Ulitsa Varvarka, in Afrikaans this would mean street pig. So naturally when I read this I just had to go down this street. My first but definitely not last walk down this historical street was on this lovely sunny day in May with my friend Yve.
The street is within walking distance of the Red Square.
On our way we stopped at one of the small carts in front of the Red Square and bought ourselves a glass of ice cold kvass. Kvass is a fermented drink made from black rye bread which makes the drink black. It is classified as non-alcoholic by Russian standards because the alcohol content is between 0.5 and 1%.
They only sell kvass in the spring and summer and it is very refreshing.
Varvarka Street was once the dwelling place of the artisans who sold their wares on the Red Square and holds a claim to being the oldest street in Moscow. Although this street is very short, it actually has the most churches of any street in the city. It took us some time walking down it and exploring all the churches on our way. Some of these old churches are hidden down alley ways or behind other newer buildings and you can see that most are in the middle of being restored.
Ulitsa Varvarka takes its name from the Church of St. Varavara, which stands on the right at the start of the street if you are walking from the Red Square. St. Varvara, who was killed by her father for her Christian beliefs somewhere in Asia Minor around the beginning of the 4th century, is considered in Moscow to be the patron saint of merchants.
Next to the church is the English Court (Varvarka, 4), which was originally a palace built for the wealthy merchant Bobrishchev and is one of the oldest buildings in Moscow.
On the same grounds as the English Court is the Church of St. Maksim a 17th Century structure. The church’s bell tower is famous in Moscow for being visibly off-center, known as the city’s ‘leaning tower’. I think this is a stunning church but we couldn’t go inside, it is locked up and not in use any more. It’s sad but at least they have restored the outside, it looked like they were working on the inside though. Most churches and Cathedrals in Moscow are undergoing restoration after they were left unused during communism.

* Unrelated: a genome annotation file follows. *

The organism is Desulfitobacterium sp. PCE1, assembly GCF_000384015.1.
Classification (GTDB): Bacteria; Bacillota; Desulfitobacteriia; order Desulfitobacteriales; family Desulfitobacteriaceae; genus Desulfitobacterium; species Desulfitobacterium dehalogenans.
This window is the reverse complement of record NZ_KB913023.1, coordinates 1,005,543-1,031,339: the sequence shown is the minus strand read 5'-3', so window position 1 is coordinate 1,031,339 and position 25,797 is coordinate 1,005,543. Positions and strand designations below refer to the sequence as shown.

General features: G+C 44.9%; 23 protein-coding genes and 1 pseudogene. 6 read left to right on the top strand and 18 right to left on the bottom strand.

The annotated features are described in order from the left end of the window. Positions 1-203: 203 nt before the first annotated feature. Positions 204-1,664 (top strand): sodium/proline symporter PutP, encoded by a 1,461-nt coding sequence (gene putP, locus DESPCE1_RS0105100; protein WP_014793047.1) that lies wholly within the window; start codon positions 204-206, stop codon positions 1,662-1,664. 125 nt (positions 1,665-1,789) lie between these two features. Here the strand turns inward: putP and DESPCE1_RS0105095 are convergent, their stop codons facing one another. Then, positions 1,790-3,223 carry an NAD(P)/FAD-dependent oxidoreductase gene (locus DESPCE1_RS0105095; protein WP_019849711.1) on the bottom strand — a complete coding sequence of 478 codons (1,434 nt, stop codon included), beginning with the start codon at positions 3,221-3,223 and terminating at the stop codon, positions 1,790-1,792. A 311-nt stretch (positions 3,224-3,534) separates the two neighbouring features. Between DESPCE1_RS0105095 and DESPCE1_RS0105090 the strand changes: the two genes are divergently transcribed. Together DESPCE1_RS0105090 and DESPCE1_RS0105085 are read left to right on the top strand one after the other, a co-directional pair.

The next section of the street is linked with the Romanov family, Russia’s rulers for three centuries. Before Mikhail I was elected Tsar by the Boyars’ Assembly in 1613, the family had long been prominent Moscow aristocrats, and this area was their domain. After the family moved into the Kremlin, the area was given over to the Znamensky Monastery.
The most noticeable feature is the monastery’s red-and-white bell tower which is separated from the rest of the monastery by the Rossia’s elevated ramp. The monastic quarters, which stand by the monastery’s main entrance, date from the 1670s and are now used as a shop selling Orthodox icons and religious souvenirs and worth a quick snoop.
The monastery also became the home of the first printed bible in Moscow.
The Cathedral of the Sign, a large brown-brick church topped with four green domes around a central circular one, was erected in 1684. Unfortunately this church has been locked every time I have tried to go inside which is a shame.
The centre of the complex is the Palace of the Romanov Boyars. It now houses a museum showing the lifestyle of Moscow’s medieval nobility. This tiny museum is only open on certain days and I never seem to get there at the right time to enter.
Our exploring took Yve and me across to the other side of the Rossia ramp where the Church of St. George stands, which dates from 1657, and was also built with contributions from wealthy merchants. This pretty church with its slender towers and spangled cupolas is typical of the period. The pale green bell tower was added in 1818. The church now houses another shop selling icons and Orthodox souvenirs. It seems like every church or Cathedral in Moscow has a small shop inside selling religious goods.
We also found the 17the century Church of the Trinity in Nikitniki hidden between other buildings down an alley way. It was built in the 17th century and during communism it was turned into a museum. Luckily it has been beautifully restored and is now a working church again. We actually got to attend a short part of a service when we went for a look inside. There are no seats inside, everyone stands for the whole duration of the service so you constantly have people entering and leaving during the service.
It’s amazing how many treasures you can find walking down one short street in Moscow.